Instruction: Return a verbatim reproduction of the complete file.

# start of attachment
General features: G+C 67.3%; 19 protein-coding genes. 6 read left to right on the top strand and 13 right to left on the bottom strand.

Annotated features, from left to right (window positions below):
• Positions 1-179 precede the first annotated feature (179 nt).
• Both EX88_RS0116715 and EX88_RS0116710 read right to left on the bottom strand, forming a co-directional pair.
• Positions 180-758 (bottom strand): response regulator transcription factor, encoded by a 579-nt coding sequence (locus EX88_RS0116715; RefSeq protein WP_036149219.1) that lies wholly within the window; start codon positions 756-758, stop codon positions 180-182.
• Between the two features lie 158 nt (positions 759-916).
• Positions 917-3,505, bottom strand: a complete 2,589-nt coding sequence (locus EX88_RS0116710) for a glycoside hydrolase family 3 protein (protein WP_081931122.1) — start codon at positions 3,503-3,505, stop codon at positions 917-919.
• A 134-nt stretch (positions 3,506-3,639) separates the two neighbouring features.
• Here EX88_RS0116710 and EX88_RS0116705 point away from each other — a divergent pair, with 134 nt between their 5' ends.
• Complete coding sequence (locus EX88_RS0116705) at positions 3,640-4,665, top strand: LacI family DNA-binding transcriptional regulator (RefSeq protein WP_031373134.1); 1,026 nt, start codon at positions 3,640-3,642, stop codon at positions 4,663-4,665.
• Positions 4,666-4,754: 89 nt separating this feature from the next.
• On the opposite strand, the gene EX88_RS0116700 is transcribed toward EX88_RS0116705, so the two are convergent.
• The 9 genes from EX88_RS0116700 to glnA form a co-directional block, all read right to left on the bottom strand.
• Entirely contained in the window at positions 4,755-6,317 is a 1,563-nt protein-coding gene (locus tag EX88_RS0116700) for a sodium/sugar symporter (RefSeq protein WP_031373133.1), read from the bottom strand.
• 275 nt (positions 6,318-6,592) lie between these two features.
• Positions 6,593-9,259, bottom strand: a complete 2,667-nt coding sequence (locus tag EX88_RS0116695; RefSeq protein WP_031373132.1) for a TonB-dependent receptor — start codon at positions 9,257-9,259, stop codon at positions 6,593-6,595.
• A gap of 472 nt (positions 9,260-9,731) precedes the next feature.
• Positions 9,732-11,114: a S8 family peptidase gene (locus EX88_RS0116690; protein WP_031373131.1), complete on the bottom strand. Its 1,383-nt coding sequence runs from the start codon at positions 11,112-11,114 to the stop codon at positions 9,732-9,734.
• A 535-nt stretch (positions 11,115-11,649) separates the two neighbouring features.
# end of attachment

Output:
General features: G+C 67.3%; 19 protein-coding genes. 6 read left to right on the top strand and 13 right to left on the bottom strand.

Annotated features, from left to right (window positions below):
• Positions 1-179 precede the first annotated feature (179 nt).
• Both EX88_RS0116715 and EX88_RS0116710 read right to left on the bottom strand, forming a co-directional pair.
• Positions 180-758 (bottom strand): response regulator transcription factor, encoded by a 579-nt coding sequence (locus EX88_RS0116715; RefSeq protein WP_036149219.1) that lies wholly within the window; start codon positions 756-758, stop codon positions 180-182.
• Between the two features lie 158 nt (positions 759-916).
• Positions 917-3,505, bottom strand: a complete 2,589-nt coding sequence (locus EX88_RS0116710) for a glycoside hydrolase family 3 protein (protein WP_081931122.1) — start codon at positions 3,503-3,505, stop codon at positions 917-919.
• A 134-nt stretch (positions 3,506-3,639) separates the two neighbouring features.
• Here EX88_RS0116710 and EX88_RS0116705 point away from each other — a divergent pair, with 134 nt between their 5' ends.
• Complete coding sequence (locus EX88_RS0116705) at positions 3,640-4,665, top strand: LacI family DNA-binding transcriptional regulator (RefSeq protein WP_031373134.1); 1,026 nt, start codon at positions 3,640-3,642, stop codon at positions 4,663-4,665.
• Positions 4,666-4,754: 89 nt separating this feature from the next.
• On the opposite strand, the gene EX88_RS0116700 is transcribed toward EX88_RS0116705, so the two are convergent.
• The 9 genes from EX88_RS0116700 to glnA form a co-directional block, all read right to left on the bottom strand.
• Entirely contained in the window at positions 4,755-6,317 is a 1,563-nt protein-coding gene (locus tag EX88_RS0116700) for a sodium/sugar symporter (RefSeq protein WP_031373133.1), read from the bottom strand.
• 275 nt (positions 6,318-6,592) lie between these two features.
• Positions 6,593-9,259, bottom strand: a complete 2,667-nt coding sequence (locus tag EX88_RS0116695; RefSeq protein WP_031373132.1) for a TonB-dependent receptor — start codon at positions 9,257-9,259, stop codon at positions 6,593-6,595.
• A gap of 472 nt (positions 9,260-9,731) precedes the next feature.
• Positions 9,732-11,114: a S8 family peptidase gene (locus EX88_RS0116690; protein WP_031373131.1), complete on the bottom strand. Its 1,383-nt coding sequence runs from the start codon at positions 11,112-11,114 to the stop codon at positions 9,732-9,734.
• A 535-nt stretch (positions 11,115-11,649) separates the two neighbouring features.